Four of the top 20 public relations firms in the country recently competed for a half-million dollar piece of business. It was the kind of account for which they would hardly have broken a sweat 12 months ago, when clients with half-million budgets were standing in line for the chance to audition before agency new business committees. But times have changed, and these agencies pulled out all the stops. The winner was hungriest—it offered to provide the first month’s service free of charge.
Such offers have become almost commonplace in today’s dire economic climate. Other agencies report competitors’ offering free months, even a free quarter, as well as throwing in some services for free. Twelve months ago, these agencies were selling public relations as a value-added service; today it’s being sold as a commodity—buy 11 months, get the 12th month free. What’s next? A free toaster oven? A set of steak knives?
Agencies that sell themselves short in this way may perhaps justify it by claiming they want to send a signal to clients that they’re hungry for the business, but there is a fine line between hunger and desperation—desperation rooted in the belief that your agency doesn’t really have anything special to offer in the way of insight, ideas or execution.
“There’s a feeling that more pitches are based on price, not quality of thinking or creativity,” says Rich Jernstedt, president of Golin/Harris International, who worries that “cutting rates or giving services away sends message that we are desperate and that public relations is not as professional or critical as other consulting services.”
But Jernstedt also sees some advantages to increasing cost-consciousness on the part of clients. Like many other industry leaders, he believes rates became inflated during the boom of the late 90s. Moreover, increased sensitivity to cost may help clear up budgetary issues early in the relationship—before they become a problem—and if the focus is on value rather than on price, it may help agencies sell in measurement tools.
Says Helen Ostrowski, who heads the U.S. operations of Porter Novelli, “The market is definitely more price sensitive than a year ago, although I wouldn’t say this necessarily translates to pressure on agencies to reduce pricing, but more on ensuring they’re getting the best value they can for the resources they have available.”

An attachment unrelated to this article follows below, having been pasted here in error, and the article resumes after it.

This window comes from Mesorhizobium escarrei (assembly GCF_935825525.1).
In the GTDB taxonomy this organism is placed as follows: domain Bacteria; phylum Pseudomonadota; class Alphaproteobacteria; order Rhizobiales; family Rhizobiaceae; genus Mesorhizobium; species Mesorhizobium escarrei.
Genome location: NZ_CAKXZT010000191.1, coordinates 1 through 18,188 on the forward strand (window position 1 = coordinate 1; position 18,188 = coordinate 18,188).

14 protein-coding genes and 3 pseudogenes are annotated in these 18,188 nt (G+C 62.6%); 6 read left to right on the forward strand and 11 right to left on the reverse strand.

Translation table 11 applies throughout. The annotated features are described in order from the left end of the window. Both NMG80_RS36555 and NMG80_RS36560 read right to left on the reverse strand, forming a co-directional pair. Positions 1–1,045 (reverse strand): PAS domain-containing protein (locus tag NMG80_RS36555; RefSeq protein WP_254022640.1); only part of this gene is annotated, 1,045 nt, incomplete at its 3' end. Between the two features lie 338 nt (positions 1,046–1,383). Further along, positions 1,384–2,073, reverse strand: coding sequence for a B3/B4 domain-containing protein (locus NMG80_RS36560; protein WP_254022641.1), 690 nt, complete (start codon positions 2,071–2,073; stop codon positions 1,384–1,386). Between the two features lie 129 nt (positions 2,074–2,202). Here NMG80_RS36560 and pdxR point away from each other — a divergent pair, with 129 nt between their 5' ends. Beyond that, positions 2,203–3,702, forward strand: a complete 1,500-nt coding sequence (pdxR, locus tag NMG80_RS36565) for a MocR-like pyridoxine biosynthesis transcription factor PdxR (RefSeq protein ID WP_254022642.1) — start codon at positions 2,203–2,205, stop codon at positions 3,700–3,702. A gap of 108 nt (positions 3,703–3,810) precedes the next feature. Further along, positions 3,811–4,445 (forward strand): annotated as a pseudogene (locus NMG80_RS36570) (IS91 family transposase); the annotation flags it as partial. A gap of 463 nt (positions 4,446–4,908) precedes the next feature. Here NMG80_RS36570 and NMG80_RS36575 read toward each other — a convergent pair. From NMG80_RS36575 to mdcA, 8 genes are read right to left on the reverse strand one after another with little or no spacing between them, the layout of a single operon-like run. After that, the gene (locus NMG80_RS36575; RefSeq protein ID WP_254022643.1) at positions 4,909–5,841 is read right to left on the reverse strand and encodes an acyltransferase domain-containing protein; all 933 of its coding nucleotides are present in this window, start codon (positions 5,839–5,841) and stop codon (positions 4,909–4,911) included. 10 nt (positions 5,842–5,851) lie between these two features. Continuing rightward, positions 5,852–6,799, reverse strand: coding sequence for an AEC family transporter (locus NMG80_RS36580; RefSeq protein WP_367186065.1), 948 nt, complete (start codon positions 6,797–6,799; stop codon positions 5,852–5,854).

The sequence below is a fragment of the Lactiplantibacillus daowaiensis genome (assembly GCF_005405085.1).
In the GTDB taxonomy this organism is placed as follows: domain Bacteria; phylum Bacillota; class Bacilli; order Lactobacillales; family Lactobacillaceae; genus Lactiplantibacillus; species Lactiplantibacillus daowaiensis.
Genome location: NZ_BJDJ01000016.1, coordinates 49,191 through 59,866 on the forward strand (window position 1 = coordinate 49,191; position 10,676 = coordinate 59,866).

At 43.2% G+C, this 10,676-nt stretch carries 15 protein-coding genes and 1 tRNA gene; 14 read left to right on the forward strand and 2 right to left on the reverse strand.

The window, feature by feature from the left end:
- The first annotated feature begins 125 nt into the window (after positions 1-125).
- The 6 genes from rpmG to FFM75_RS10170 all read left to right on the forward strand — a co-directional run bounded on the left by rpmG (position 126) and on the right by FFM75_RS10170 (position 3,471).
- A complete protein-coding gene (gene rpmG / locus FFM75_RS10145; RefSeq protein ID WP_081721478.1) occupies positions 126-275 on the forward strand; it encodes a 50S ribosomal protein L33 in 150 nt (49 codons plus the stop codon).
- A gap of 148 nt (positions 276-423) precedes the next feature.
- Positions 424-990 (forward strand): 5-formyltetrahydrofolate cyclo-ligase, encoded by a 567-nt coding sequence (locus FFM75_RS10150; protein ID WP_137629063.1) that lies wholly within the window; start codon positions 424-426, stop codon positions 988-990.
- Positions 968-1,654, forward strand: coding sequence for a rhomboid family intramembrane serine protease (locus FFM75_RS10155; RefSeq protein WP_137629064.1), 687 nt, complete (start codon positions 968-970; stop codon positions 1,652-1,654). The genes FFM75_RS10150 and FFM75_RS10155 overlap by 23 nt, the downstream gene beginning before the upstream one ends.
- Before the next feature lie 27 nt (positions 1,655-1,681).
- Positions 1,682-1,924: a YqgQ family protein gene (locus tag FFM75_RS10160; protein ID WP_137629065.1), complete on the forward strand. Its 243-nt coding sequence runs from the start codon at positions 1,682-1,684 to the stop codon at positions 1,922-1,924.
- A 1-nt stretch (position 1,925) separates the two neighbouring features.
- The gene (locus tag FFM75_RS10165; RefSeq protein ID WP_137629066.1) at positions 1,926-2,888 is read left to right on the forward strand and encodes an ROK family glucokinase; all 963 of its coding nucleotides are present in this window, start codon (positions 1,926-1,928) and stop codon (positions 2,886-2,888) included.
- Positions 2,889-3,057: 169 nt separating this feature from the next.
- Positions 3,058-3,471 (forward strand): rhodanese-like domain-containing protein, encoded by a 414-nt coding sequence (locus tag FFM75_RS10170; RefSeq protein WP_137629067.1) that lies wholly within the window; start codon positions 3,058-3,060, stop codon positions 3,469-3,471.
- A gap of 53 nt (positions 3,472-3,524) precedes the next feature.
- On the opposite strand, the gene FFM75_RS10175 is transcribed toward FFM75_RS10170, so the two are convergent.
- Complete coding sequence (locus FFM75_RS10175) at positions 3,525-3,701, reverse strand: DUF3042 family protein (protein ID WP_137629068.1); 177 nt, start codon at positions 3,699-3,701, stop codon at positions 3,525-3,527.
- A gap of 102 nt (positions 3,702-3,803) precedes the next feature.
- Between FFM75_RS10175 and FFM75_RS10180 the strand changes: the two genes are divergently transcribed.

Clients are more interested than ever before in how agencies are spending their money. More and more new business pitches include—and in some cases are being run by—financial people rather than corporate communications people. Jernstedt says his people have seen more procurement people in pitches “usually with a total focus on costs, not value.”
“There are a few more of the internal procurement folks out there, as well as consultants who bill themselves as brokers for the process, but who are serving as procurement consultants and building databases from the information they collect from agencies regarding billing structures,” says Ostrowski. “However, prospects by and large are more value conscious than price conscious—it’s less about questioning billing rates and more about value: what kind of results can I expect and how will this affect my business; how can you, agency, be efficient in working with other communications disciplines; and what will the agency will do to get the relationship off the ground successfully.”
Almost all agencies have responded by cutting costs—something they would undoubtedly have done anyway, given the tough economic climate—and passing on many of the savings to clients.
“One of the things we have done is try to eliminate the kind of costs that don’t add a lot of value to our programs,” says Bill Chess, chief operating officer at Ogilvy Public Relations Worldwide. “Those are the kind of costs we need to squeeze.” To do so, Ogilvy earlier this year appointed its own procurement officer Jim Berlangero—a decision that came out of an audit conducted by PricewaterhouseCoopers. Chess felt Berlangero could help Ogilvy manage its own bottom line; the fact that so many clients have been so appreciative of his role is a bonus.